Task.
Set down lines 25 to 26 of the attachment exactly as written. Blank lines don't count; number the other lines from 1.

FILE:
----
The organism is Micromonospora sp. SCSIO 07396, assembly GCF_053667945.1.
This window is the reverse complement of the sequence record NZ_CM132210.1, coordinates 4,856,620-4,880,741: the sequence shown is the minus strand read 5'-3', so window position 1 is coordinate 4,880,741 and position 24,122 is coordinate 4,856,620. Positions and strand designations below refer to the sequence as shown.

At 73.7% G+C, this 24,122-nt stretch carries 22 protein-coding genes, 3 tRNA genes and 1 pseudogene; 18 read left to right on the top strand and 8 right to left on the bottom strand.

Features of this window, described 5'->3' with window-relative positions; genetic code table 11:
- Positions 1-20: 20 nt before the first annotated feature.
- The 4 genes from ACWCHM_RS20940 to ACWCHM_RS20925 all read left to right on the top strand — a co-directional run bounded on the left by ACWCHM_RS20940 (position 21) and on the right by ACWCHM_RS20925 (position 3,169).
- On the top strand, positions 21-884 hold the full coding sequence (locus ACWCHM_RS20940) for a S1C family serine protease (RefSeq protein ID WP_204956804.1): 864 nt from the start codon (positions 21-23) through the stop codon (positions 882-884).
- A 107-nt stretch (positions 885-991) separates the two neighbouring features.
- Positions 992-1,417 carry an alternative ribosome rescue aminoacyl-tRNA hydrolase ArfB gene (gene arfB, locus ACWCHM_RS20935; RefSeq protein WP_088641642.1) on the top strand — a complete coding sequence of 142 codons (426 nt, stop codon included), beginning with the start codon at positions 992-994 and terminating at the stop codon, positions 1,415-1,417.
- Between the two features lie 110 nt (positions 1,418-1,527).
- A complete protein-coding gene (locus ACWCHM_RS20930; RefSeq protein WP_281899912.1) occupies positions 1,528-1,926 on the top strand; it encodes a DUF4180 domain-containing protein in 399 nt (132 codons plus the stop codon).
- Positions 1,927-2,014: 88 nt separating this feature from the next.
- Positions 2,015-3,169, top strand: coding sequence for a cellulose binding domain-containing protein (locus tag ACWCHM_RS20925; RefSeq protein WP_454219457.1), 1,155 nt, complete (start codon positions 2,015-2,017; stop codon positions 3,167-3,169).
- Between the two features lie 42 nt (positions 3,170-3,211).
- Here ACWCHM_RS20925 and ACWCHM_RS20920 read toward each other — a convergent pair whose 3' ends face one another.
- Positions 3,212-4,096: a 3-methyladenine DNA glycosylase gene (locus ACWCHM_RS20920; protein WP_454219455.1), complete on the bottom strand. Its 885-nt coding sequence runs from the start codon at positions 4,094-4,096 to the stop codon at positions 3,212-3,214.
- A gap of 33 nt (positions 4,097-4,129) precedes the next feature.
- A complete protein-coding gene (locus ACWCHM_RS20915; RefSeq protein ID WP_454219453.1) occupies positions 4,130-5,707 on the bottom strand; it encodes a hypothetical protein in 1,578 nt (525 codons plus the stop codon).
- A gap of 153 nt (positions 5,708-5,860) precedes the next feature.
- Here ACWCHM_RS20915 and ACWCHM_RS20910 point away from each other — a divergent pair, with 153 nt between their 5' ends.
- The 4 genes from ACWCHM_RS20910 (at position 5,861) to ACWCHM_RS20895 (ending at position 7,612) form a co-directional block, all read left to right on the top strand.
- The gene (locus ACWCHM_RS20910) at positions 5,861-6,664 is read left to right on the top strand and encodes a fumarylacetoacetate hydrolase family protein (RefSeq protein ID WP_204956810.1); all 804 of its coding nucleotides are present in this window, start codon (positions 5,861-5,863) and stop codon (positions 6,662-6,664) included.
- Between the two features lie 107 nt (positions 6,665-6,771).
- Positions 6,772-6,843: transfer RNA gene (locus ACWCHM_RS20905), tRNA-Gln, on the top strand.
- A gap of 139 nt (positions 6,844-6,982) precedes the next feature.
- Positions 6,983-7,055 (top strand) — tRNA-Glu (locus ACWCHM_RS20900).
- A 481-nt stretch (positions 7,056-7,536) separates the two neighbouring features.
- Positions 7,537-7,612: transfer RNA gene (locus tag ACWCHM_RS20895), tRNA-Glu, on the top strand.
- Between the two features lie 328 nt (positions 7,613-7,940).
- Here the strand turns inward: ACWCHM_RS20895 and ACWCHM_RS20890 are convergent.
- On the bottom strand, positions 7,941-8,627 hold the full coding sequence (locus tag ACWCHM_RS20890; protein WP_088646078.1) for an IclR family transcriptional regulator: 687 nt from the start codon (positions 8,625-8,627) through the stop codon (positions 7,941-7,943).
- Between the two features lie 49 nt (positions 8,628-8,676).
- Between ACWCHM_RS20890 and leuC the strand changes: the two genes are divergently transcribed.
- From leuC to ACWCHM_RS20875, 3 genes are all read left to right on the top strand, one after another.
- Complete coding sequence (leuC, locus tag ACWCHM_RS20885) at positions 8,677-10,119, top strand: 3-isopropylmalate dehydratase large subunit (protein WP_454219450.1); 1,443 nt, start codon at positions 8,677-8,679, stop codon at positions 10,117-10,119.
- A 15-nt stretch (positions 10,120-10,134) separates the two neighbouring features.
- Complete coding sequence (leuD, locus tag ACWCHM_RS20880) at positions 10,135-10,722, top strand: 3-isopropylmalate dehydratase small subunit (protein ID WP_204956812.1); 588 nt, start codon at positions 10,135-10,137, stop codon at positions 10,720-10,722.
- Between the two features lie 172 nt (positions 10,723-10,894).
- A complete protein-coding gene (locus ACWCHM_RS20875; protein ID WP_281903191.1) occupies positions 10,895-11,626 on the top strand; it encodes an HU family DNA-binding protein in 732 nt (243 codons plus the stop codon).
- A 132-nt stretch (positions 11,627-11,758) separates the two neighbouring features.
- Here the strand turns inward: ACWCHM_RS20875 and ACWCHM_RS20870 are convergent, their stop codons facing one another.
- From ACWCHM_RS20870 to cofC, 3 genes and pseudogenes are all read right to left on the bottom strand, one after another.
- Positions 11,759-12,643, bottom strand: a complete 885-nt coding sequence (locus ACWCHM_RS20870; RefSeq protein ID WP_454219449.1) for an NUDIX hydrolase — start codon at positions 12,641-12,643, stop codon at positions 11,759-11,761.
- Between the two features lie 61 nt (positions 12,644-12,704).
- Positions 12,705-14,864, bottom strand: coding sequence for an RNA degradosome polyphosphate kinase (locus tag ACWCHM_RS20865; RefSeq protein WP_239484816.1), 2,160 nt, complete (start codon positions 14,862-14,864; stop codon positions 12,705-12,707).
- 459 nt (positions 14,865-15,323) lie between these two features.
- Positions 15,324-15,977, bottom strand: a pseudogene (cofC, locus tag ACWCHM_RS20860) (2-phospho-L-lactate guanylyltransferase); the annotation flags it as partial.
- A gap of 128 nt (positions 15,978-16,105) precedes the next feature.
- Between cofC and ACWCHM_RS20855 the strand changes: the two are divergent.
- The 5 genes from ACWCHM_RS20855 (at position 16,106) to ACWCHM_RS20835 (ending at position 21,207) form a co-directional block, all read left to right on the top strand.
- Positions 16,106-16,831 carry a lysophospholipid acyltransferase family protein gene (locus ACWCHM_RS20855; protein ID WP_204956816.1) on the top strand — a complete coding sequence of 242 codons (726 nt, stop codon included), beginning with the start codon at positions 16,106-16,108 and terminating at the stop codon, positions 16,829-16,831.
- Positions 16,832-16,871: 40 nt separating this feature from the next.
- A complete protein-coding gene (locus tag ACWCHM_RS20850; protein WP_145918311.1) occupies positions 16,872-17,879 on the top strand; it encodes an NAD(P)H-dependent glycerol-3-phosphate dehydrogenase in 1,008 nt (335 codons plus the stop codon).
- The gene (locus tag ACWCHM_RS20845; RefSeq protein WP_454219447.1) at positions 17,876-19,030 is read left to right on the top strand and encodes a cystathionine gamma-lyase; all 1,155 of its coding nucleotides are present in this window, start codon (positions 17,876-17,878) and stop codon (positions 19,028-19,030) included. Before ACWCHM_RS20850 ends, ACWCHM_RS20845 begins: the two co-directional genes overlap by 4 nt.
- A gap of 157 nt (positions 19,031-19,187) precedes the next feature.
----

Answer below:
- A gap of 139 nt (positions 6,844-6,982) precedes the next feature.
- Positions 6,983-7,055 (top strand) — tRNA-Glu (locus ACWCHM_RS20900).